Coptic monks survey the scene after the Minya bus attack in May © Reuters

But even before the arrival of Isis, religious tensions in Egypt were never too far from the surface. There have been periodic outbreaks of violence in villages for decades, often triggered by suspicions that Christians were building a church or using a private dwelling for communal prayers. Occasionally the spark has been a love affair across the religious divide.

Copts have long complained of widespread discrimination and of official procedures that make it extremely difficult to legally build churches. Another sore point is the reliance by authorities on informal negotiations rather than the law to resolve religious conflicts so as not to risk the wrath of local Muslim populations. This means that aggression against Christians often goes unpunished.

Sometimes settlements imposed by powerful local families and religious leaders have required the expulsion of Coptic families from villages. A recent trend in some communities is to strike a deal that allows the construction of a church but with no crosses or other symbols on the building to identify it as a house of Christian worship.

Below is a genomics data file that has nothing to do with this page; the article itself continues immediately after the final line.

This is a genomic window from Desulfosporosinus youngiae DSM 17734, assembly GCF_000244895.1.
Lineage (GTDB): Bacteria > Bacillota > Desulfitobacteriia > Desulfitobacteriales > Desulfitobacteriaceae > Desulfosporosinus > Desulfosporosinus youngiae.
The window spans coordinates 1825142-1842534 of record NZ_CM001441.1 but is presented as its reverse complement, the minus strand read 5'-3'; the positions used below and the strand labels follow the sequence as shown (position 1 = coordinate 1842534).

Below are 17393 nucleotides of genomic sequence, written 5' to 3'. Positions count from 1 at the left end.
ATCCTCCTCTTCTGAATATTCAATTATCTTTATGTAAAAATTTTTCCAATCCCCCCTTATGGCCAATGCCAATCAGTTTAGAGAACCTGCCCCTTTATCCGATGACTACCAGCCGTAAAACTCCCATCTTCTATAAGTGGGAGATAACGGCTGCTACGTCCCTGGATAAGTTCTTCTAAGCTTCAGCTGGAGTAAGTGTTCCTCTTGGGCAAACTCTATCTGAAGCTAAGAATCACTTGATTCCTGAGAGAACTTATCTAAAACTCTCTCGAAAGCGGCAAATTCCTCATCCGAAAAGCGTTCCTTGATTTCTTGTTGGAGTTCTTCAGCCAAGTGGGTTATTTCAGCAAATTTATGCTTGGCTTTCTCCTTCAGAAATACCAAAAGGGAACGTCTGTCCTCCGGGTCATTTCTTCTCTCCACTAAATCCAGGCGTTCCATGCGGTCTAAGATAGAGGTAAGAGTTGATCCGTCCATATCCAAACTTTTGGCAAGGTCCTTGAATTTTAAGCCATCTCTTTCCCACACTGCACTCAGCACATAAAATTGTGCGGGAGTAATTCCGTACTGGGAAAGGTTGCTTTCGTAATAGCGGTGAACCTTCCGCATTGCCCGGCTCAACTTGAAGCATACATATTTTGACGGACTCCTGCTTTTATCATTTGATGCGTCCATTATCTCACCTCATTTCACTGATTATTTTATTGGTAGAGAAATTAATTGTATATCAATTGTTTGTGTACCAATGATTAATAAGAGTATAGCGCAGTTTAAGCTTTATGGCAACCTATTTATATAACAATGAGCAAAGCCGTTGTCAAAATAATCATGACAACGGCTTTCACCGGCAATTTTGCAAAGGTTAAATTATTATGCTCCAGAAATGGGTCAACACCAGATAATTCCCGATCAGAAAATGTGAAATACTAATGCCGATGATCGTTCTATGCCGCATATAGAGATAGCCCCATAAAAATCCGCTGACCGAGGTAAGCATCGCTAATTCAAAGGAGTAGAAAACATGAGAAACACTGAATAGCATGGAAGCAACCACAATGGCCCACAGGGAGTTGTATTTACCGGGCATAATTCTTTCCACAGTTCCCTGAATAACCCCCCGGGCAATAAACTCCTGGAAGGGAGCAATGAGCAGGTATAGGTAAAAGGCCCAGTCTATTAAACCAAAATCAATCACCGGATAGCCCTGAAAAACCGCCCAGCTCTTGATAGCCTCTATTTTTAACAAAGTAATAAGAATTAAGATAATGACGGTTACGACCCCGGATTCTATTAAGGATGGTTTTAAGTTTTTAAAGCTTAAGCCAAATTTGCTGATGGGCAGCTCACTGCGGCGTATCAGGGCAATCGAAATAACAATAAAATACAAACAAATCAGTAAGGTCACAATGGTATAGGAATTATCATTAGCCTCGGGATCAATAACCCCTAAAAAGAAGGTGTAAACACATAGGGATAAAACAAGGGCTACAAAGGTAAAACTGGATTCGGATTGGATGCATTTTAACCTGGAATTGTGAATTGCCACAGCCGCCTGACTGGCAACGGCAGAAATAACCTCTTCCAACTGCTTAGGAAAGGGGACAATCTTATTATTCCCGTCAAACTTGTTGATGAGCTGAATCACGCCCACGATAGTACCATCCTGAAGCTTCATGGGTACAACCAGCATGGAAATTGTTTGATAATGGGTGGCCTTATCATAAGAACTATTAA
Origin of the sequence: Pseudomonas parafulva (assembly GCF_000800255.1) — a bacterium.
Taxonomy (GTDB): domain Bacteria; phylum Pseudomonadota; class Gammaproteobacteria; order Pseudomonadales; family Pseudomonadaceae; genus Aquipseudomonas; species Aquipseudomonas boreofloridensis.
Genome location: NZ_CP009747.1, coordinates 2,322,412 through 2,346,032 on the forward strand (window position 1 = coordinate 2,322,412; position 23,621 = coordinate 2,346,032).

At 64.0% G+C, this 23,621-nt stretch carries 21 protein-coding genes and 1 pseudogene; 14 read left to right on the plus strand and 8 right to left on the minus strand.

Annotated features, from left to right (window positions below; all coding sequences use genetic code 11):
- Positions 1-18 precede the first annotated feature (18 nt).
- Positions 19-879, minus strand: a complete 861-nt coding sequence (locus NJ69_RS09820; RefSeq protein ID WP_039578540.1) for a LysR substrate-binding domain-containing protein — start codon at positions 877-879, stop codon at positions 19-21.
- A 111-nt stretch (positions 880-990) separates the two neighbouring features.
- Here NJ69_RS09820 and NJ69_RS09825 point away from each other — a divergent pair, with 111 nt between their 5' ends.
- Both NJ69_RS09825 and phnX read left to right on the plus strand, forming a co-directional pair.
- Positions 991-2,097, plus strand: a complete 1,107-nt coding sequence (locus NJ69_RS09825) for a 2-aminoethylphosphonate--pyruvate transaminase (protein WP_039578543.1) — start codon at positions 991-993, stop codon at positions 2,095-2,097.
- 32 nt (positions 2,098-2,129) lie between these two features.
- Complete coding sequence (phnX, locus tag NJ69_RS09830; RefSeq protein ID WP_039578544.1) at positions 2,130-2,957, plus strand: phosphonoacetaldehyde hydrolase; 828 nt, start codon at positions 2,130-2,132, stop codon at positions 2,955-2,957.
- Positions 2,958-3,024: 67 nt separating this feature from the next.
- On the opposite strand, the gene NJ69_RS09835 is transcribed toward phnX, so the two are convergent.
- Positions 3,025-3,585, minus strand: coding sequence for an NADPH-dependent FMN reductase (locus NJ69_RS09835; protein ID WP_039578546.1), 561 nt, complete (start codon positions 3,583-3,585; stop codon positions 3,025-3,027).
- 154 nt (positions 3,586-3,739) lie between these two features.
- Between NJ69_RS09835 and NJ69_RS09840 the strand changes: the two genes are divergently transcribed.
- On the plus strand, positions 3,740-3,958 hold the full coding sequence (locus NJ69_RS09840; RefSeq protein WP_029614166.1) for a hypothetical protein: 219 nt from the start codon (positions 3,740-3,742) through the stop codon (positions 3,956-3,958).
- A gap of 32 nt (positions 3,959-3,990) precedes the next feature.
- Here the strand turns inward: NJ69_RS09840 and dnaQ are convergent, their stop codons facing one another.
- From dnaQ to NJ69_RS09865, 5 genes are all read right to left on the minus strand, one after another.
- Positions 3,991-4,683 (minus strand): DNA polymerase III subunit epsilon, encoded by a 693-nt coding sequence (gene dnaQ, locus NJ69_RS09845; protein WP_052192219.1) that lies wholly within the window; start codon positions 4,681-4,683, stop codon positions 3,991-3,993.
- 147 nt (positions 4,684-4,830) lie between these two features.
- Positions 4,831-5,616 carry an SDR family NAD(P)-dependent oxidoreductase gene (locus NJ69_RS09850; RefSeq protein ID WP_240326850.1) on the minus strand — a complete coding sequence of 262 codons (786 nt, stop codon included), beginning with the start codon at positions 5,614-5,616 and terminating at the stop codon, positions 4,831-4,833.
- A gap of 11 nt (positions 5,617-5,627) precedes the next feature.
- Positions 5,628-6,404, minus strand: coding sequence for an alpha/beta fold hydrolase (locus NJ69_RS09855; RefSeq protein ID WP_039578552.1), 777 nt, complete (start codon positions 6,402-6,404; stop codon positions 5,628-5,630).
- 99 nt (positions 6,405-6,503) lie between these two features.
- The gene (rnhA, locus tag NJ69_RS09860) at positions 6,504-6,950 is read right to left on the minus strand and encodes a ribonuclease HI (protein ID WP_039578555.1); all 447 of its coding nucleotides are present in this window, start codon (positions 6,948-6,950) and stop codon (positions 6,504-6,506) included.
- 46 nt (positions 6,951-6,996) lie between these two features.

Many Egyptians, both Muslim and Christian, have been angered by hate speech on social media in the wake of the Isis attacks. Yet Ishak Ibrahim, a researcher on religious affairs at the Egyptian Initiative for Personal Rights, says he fears there is a receptive audience for the jihadi message against Christians. He argues that it is the result of the failure of the state to intervene to protect the legal rights of Copts.

A Coptic woman sits in the burnt rubble of a makeshift chapel in Minya that was attacked in July 2016 © AFP

“I don’t view Isis as just an organisation,” he says. “You could have people who have no contact with the group but share its sectarian views. In conservative environments where discrimination is accepted, there could emerge groups or individuals who carry out Isis-style attacks against Christians.”



Tensions in the village of Kom el-Loufi in Minya illustrate the practices that worry many Egyptians. Although there are no official figures, some 16,000 people live there including about 1,500 Copts, according to locals.

When Ibrahim Khalaf, a Coptic tailor and owner of a laundry business, and his three brothers started renovating their houses last summer to replace leaky wooden roofs with concrete, Muslim villagers suspected them of trying to convert their dwellings into a church. Despite the Khalafs’ insistence that there was no such plan, a mob arrived one night and set fire to the family’s homes.